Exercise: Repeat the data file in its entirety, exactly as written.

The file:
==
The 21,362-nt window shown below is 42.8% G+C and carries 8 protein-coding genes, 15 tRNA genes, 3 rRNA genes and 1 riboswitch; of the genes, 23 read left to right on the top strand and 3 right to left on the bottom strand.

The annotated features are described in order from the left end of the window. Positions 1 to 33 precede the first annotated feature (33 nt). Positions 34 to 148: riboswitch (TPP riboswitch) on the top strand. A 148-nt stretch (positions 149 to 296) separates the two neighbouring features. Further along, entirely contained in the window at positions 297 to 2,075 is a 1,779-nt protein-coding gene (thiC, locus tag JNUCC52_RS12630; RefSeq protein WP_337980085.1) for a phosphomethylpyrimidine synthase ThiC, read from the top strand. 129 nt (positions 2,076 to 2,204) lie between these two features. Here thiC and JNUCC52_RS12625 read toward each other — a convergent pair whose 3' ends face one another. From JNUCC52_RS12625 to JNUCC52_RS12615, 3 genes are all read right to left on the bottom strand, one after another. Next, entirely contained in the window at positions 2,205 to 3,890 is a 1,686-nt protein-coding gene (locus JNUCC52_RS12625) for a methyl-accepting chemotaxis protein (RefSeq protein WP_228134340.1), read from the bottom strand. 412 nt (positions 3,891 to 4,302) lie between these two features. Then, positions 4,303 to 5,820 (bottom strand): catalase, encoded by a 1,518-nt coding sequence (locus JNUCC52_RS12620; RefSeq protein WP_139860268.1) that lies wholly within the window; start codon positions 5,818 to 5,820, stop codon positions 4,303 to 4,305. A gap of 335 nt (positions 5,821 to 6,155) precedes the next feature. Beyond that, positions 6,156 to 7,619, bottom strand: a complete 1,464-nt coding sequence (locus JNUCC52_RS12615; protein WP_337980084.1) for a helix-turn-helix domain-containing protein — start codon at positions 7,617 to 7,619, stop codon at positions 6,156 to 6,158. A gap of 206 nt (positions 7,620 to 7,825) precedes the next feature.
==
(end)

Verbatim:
The 21,362-nt window shown below is 42.8% G+C and carries 8 protein-coding genes, 15 tRNA genes, 3 rRNA genes and 1 riboswitch; of the genes, 23 read left to right on the top strand and 3 right to left on the bottom strand.

The annotated features are described in order from the left end of the window. Positions 1 to 33 precede the first annotated feature (33 nt). Positions 34 to 148: riboswitch (TPP riboswitch) on the top strand. A 148-nt stretch (positions 149 to 296) separates the two neighbouring features. Further along, entirely contained in the window at positions 297 to 2,075 is a 1,779-nt protein-coding gene (thiC, locus tag JNUCC52_RS12630; RefSeq protein WP_337980085.1) for a phosphomethylpyrimidine synthase ThiC, read from the top strand. 129 nt (positions 2,076 to 2,204) lie between these two features. Here thiC and JNUCC52_RS12625 read toward each other — a convergent pair whose 3' ends face one another. From JNUCC52_RS12625 to JNUCC52_RS12615, 3 genes are all read right to left on the bottom strand, one after another. Next, entirely contained in the window at positions 2,205 to 3,890 is a 1,686-nt protein-coding gene (locus JNUCC52_RS12625) for a methyl-accepting chemotaxis protein (RefSeq protein WP_228134340.1), read from the bottom strand. 412 nt (positions 3,891 to 4,302) lie between these two features. Then, positions 4,303 to 5,820 (bottom strand): catalase, encoded by a 1,518-nt coding sequence (locus JNUCC52_RS12620; RefSeq protein WP_139860268.1) that lies wholly within the window; start codon positions 5,818 to 5,820, stop codon positions 4,303 to 4,305. A gap of 335 nt (positions 5,821 to 6,155) precedes the next feature. Beyond that, positions 6,156 to 7,619, bottom strand: a complete 1,464-nt coding sequence (locus JNUCC52_RS12615; protein WP_337980084.1) for a helix-turn-helix domain-containing protein — start codon at positions 7,617 to 7,619, stop codon at positions 6,156 to 6,158. A gap of 206 nt (positions 7,620 to 7,825) precedes the next feature.